Even though the enemies outnumbered them, Ackar had managed to keep the Skrall away from the wagon. Stronius had sent a warrior to sneak around and take out the Glatorian. He had already managed it around and halfway up the rocks when he crossed paths with Gresh, who hurled a well-aimed stone at him. The Skrall fell tumbling back into the sand.
“Are you ready?” Ackar yelled.
Kiina nodded and took aim. “Go!” she cried.
The two Glatorian fired their Thornax launchers in parallel, hitting the sand directly in front of the Skrall. The explosive projectiles collided nosily, whirling sand through the air and into the eyes of the Skrall. Temporarily blinded, they could do nothing as Gresh, Strakk and the two Agori raced to the wagon and climbed aboard. Ackar rode over and brought Kiina her sand stalker, which she rapidly mounted.
“Go!” Kiina yelled as she drove the Skrall’s sand stalkers apart. Gresh spurred the Spikit onward, and the wagon was rapidly racing away. Ackar turned around and fired at the Skrall who were reemerging from the sand cloud.
“I can’t believe it worked!” Strakk said.
“It’s not over yet,” Gresh reminded him. “We still have to reach Vulcanus.”
“And I’m afraid they still have a score to settle with us,” Kiina said, pointing back.
Gresh looked over his shoulder. The Skrall had recaptured their sand stalkers and were in hot pursuit of the wagon. Spikit were strong and enduring, but not as fast as sand stalkers. It was only a matter of time till the Skrall caught up.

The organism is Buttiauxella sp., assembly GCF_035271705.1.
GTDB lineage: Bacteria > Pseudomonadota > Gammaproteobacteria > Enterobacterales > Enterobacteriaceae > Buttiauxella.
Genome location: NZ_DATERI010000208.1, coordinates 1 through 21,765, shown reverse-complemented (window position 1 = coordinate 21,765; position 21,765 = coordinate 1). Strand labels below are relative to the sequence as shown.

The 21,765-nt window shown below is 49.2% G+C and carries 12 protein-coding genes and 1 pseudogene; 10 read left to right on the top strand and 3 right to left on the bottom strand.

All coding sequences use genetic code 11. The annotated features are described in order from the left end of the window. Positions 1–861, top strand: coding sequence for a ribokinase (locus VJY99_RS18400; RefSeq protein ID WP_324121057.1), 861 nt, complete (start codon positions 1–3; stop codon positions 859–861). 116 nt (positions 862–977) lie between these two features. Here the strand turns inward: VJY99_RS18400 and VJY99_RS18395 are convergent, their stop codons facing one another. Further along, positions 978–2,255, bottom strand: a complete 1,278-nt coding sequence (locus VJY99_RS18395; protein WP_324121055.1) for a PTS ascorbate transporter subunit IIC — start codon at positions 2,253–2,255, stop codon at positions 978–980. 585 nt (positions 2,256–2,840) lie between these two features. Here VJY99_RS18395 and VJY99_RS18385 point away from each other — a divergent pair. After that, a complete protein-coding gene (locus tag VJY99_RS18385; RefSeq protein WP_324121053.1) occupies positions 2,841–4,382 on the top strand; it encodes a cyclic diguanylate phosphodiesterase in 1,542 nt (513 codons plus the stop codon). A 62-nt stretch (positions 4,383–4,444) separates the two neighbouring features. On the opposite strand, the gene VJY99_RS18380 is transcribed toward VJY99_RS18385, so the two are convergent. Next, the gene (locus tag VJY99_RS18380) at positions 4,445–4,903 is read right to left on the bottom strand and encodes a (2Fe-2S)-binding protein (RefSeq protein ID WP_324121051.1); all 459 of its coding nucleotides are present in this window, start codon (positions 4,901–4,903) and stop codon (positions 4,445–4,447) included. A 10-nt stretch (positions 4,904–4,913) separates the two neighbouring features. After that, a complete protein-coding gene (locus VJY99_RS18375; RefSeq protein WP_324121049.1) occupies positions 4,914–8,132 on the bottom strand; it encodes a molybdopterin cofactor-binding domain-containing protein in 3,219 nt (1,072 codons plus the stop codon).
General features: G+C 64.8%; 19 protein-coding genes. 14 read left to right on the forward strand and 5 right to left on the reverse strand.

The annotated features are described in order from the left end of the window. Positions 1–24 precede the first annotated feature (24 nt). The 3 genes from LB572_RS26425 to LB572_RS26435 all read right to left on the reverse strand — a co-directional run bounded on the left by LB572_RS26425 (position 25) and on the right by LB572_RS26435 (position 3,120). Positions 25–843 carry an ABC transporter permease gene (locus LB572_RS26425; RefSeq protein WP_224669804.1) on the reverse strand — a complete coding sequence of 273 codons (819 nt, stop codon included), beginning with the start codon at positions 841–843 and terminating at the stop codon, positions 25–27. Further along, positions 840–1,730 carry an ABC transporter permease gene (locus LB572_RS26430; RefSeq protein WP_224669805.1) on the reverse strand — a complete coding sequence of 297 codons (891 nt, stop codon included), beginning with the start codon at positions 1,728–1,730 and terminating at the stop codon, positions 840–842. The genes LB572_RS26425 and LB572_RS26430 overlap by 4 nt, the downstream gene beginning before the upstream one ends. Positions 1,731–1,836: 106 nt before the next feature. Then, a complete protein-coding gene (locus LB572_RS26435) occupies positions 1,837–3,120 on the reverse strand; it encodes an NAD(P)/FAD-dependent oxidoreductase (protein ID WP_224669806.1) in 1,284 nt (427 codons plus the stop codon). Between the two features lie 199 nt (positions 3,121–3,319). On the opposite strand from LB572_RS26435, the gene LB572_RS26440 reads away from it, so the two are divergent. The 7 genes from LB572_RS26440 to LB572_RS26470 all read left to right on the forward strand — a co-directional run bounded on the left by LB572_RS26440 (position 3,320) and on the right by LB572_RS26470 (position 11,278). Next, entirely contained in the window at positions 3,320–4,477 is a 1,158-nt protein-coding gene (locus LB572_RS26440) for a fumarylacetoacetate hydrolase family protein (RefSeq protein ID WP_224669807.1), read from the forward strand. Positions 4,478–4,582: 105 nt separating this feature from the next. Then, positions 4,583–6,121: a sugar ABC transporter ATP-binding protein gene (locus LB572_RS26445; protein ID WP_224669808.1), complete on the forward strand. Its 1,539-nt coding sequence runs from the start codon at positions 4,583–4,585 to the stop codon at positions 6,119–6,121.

“Any good ideas?” Strakk asked assembled the group.
“Kiina and I could search for cover and stop them,” Ackar said, “While you keep riding to the village.”
“No way,” Gresh said. “This is our task. I won’t let anything happen to you because you helped us.”
“I don’t really think we need your permission, youngster,” Kiina replied. “Look for a good spot, Ackar, where we can catch them in our crossfire.”
“Wait a second,” Strakk interrupted. “There is someone up ahead – red-armored. Maybe Vulcanus sent some rookie warriors as support?”
“Whoever it may be, I hoped they’re well-equipped!” Ackar said. “We’re about to have a rough confrontation.”
They quickly approached the distant figures. As they came into clearer view, Gresh felt his stomach become as tight as a knot. “Oh, I don’t think you have to worry about that. They’re well-equipped, that much is for certain.”
Strakk stared ahead. “I don’t believe it. We can’t possibly have that much bad luck.”
“Who are they?” Ackar asked, his gaze was still fixed on the Skrall closing in behind them.